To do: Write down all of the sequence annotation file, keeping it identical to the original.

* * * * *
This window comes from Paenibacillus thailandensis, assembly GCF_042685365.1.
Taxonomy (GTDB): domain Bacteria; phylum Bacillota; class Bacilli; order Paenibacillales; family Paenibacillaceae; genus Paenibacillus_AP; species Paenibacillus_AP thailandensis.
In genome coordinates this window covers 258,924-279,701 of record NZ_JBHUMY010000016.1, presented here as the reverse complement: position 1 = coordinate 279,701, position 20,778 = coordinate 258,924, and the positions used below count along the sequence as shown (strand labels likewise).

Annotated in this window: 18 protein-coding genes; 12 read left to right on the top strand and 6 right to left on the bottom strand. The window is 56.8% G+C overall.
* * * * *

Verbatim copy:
This window comes from Paenibacillus thailandensis, assembly GCF_042685365.1.
Taxonomy (GTDB): domain Bacteria; phylum Bacillota; class Bacilli; order Paenibacillales; family Paenibacillaceae; genus Paenibacillus_AP; species Paenibacillus_AP thailandensis.
In genome coordinates this window covers 258,924-279,701 of record NZ_JBHUMY010000016.1, presented here as the reverse complement: position 1 = coordinate 279,701, position 20,778 = coordinate 258,924, and the positions used below count along the sequence as shown (strand labels likewise).

Annotated in this window: 18 protein-coding genes; 12 read left to right on the top strand and 6 right to left on the bottom strand. The window is 56.8% G+C overall.